Do Men Really Have A Better Sense Of Direction Than Women?


Jonathan O'Callaghan

Senior Staff Writer

30 Do Men Really Have A Better Sense Of Direction Than Women?
Blue lines are women's routes, red are men's. NTNU

Well, this is going to prove controversial. A study has claimed that men have a better sense of direction than women – and when women are given a drop of testosterone, their sense of direction improves. Pitchforks at the ready.

The study, published in the journal Behavioral Brain Research, was carried out by researchers at the Norwegian University of Science and Technology (NTNU) in Trondheim. It should definitely be noted that it was pretty limited: In the first experiment, 18 men and 18 women were used, while the second used 42 women.


Nonetheless, the researchers say their study shows evidence for men having a better sense of direction. In the first part, participants were hooked up to a functional magnetic resonance imaging (fMRI) machine, and asked to complete a virtual maze.

Men were found to use cardinal directions (north, south, east and west) better. They reached the end of the maze quicker, and also completed more allocated tasks along the way, such as finding a yellow car. The participants used 3D goggles and a joystick in the maze while images of their brains were recorded.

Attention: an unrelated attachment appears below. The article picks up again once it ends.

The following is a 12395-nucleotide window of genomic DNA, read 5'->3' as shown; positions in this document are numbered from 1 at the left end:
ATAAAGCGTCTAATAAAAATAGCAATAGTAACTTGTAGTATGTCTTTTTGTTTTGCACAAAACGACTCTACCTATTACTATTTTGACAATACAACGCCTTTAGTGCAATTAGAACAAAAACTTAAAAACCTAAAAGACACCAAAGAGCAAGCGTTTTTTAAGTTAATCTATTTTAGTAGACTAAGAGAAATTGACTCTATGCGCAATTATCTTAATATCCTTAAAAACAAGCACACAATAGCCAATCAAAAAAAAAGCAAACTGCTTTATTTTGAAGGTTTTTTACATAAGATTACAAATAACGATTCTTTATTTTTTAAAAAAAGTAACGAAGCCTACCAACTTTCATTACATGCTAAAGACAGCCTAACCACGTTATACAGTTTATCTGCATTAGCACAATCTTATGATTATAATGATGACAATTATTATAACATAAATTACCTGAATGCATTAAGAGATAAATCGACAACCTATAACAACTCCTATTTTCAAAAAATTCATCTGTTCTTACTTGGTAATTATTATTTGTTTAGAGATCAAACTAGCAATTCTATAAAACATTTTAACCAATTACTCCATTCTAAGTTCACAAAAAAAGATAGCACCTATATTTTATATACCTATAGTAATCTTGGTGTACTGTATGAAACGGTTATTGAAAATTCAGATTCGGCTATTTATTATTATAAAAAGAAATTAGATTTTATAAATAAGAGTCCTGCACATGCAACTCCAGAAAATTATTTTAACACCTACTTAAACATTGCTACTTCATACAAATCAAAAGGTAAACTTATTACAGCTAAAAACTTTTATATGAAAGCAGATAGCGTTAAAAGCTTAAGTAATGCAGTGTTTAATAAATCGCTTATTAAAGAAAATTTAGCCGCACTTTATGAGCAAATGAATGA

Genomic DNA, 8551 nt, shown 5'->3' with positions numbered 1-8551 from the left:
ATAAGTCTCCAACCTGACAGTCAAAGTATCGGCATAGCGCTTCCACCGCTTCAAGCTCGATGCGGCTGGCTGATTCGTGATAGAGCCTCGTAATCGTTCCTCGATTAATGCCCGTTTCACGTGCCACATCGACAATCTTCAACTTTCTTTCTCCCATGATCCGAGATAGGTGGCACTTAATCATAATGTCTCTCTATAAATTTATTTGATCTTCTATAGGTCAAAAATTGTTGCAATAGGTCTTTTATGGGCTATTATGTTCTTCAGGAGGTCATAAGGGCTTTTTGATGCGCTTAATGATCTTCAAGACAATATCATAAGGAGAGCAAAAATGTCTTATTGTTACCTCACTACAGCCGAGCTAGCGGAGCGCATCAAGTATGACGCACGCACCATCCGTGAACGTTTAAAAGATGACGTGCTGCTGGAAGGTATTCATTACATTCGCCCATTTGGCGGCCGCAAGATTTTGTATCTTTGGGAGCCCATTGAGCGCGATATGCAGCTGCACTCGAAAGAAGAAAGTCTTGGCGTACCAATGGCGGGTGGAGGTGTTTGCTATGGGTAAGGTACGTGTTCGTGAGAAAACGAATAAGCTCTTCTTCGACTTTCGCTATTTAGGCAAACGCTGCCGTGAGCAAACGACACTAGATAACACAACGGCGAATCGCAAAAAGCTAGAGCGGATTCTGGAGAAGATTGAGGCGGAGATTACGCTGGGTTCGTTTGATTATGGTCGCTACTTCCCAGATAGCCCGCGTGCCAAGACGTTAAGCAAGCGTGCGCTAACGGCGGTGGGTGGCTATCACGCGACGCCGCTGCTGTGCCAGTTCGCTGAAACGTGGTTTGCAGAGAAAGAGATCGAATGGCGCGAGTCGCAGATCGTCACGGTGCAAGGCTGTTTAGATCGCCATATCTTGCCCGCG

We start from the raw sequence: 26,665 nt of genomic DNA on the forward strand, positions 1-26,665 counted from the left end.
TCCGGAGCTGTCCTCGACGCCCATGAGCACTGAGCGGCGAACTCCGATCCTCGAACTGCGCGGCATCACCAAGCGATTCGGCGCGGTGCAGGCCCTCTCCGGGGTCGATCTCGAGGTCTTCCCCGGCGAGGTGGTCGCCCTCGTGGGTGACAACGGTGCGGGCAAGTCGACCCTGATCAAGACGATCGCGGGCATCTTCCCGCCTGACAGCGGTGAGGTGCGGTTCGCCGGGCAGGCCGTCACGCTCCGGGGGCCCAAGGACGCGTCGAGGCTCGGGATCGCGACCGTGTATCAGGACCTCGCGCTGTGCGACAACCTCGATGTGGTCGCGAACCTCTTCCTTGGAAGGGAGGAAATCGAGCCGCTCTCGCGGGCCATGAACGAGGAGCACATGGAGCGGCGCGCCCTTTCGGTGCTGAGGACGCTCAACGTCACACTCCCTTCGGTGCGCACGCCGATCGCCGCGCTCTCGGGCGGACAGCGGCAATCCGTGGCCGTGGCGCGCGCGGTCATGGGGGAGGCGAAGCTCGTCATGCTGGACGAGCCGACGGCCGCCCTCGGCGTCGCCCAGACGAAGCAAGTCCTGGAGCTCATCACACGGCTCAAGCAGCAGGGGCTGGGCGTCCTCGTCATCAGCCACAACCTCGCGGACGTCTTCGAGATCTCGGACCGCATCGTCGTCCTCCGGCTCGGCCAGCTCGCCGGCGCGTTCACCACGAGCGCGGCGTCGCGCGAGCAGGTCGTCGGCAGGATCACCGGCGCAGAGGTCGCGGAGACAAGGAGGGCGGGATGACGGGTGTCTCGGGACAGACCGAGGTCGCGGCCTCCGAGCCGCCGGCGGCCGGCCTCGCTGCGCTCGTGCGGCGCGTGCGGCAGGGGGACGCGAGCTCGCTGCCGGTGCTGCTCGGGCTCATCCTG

"Men's sense of direction was more effective. They quite simply got to their destination faster," said Carl Pintzka, a medical doctor and PhD candidate at NTNU's Department of Neuroscience, in a statement.

In the second experiment, 42 women were split into two groups of 21. Half were given a "drop of testosterone", and half were given a placebo. It was double blinded, so neither the researchers nor the participants knew which group had received what.


While women in this experiment didn’t solve more tasks than those in the first, they appeared to have an "improved knowledge of the layout of the maze," according to Pintzka. "And they used the hippocampus to a greater extent, which tends to be used more by men for navigating," he added.

The researchers suggest the differences are down to how our brains evolved, with men historically being hunters, and women gatherers. "In simple terms, women are faster at finding things in the house, and men are faster at finding the house," Pintzka said.

This flies in the face of growing research that male and female brains are essentially the same, though – particularly the size of the hippocampus. And given the limited number of participants in the study, it's certainly too early to draw any meaningful conclusions from these results. Nonetheless, losing a sense of direction is an early symptom of Alzheimer’s, and understanding more about the processes taking place could help combat the disease.

Still, it’s controversial. Please stop brandishing your pitchforks so intensely.


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